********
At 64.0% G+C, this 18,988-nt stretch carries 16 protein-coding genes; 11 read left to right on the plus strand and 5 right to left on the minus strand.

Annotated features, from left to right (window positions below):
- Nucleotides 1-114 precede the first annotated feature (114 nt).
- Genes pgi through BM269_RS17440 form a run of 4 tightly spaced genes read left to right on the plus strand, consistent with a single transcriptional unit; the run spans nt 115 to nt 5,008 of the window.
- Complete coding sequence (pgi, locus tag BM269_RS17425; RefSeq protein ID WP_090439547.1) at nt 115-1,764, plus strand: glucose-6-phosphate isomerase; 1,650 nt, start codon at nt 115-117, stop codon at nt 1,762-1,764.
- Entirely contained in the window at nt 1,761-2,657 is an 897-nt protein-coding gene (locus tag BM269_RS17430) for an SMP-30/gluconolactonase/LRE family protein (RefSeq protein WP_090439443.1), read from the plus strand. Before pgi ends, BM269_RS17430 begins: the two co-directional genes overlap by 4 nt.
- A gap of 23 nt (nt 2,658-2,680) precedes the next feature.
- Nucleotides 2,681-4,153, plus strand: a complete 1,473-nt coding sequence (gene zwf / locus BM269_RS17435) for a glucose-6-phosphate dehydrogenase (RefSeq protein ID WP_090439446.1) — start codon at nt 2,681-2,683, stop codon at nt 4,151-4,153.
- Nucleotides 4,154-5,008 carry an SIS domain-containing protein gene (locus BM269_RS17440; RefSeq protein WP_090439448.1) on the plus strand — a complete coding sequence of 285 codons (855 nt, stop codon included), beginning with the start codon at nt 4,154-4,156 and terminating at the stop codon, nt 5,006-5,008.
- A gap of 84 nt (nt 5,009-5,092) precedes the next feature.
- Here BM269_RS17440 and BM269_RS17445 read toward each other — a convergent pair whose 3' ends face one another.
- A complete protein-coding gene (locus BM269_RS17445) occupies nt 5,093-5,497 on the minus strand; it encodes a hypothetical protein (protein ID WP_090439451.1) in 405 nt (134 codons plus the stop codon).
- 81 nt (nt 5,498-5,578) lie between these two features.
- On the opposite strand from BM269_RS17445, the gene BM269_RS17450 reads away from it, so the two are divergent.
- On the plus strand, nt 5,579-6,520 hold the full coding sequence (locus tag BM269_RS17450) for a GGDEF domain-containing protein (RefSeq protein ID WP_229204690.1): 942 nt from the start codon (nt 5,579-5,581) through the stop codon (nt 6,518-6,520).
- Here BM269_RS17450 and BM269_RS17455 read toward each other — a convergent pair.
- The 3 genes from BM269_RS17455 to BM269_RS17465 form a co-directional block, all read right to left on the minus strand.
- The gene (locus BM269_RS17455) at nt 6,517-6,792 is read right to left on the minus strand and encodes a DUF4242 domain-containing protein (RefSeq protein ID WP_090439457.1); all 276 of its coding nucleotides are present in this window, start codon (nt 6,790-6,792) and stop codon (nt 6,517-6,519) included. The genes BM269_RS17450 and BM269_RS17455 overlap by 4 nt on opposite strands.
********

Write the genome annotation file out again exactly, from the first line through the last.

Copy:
At 64.0% G+C, this 18,988-nt stretch carries 16 protein-coding genes; 11 read left to right on the plus strand and 5 right to left on the minus strand.

Annotated features, from left to right (window positions below):
- Nucleotides 1-114 precede the first annotated feature (114 nt).
- Genes pgi through BM269_RS17440 form a run of 4 tightly spaced genes read left to right on the plus strand, consistent with a single transcriptional unit; the run spans nt 115 to nt 5,008 of the window.
- Complete coding sequence (pgi, locus tag BM269_RS17425; RefSeq protein ID WP_090439547.1) at nt 115-1,764, plus strand: glucose-6-phosphate isomerase; 1,650 nt, start codon at nt 115-117, stop codon at nt 1,762-1,764.
- Entirely contained in the window at nt 1,761-2,657 is an 897-nt protein-coding gene (locus tag BM269_RS17430) for an SMP-30/gluconolactonase/LRE family protein (RefSeq protein WP_090439443.1), read from the plus strand. Before pgi ends, BM269_RS17430 begins: the two co-directional genes overlap by 4 nt.
- A gap of 23 nt (nt 2,658-2,680) precedes the next feature.
- Nucleotides 2,681-4,153, plus strand: a complete 1,473-nt coding sequence (gene zwf / locus BM269_RS17435) for a glucose-6-phosphate dehydrogenase (RefSeq protein ID WP_090439446.1) — start codon at nt 2,681-2,683, stop codon at nt 4,151-4,153.
- Nucleotides 4,154-5,008 carry an SIS domain-containing protein gene (locus BM269_RS17440; RefSeq protein WP_090439448.1) on the plus strand — a complete coding sequence of 285 codons (855 nt, stop codon included), beginning with the start codon at nt 4,154-4,156 and terminating at the stop codon, nt 5,006-5,008.
- A gap of 84 nt (nt 5,009-5,092) precedes the next feature.
- Here BM269_RS17440 and BM269_RS17445 read toward each other — a convergent pair whose 3' ends face one another.
- A complete protein-coding gene (locus BM269_RS17445) occupies nt 5,093-5,497 on the minus strand; it encodes a hypothetical protein (protein ID WP_090439451.1) in 405 nt (134 codons plus the stop codon).
- 81 nt (nt 5,498-5,578) lie between these two features.
- On the opposite strand from BM269_RS17445, the gene BM269_RS17450 reads away from it, so the two are divergent.
- On the plus strand, nt 5,579-6,520 hold the full coding sequence (locus tag BM269_RS17450) for a GGDEF domain-containing protein (RefSeq protein ID WP_229204690.1): 942 nt from the start codon (nt 5,579-5,581) through the stop codon (nt 6,518-6,520).
- Here BM269_RS17450 and BM269_RS17455 read toward each other — a convergent pair.
- The 3 genes from BM269_RS17455 to BM269_RS17465 form a co-directional block, all read right to left on the minus strand.
- The gene (locus BM269_RS17455) at nt 6,517-6,792 is read right to left on the minus strand and encodes a DUF4242 domain-containing protein (RefSeq protein ID WP_090439457.1); all 276 of its coding nucleotides are present in this window, start codon (nt 6,790-6,792) and stop codon (nt 6,517-6,519) included. The genes BM269_RS17450 and BM269_RS17455 overlap by 4 nt on opposite strands.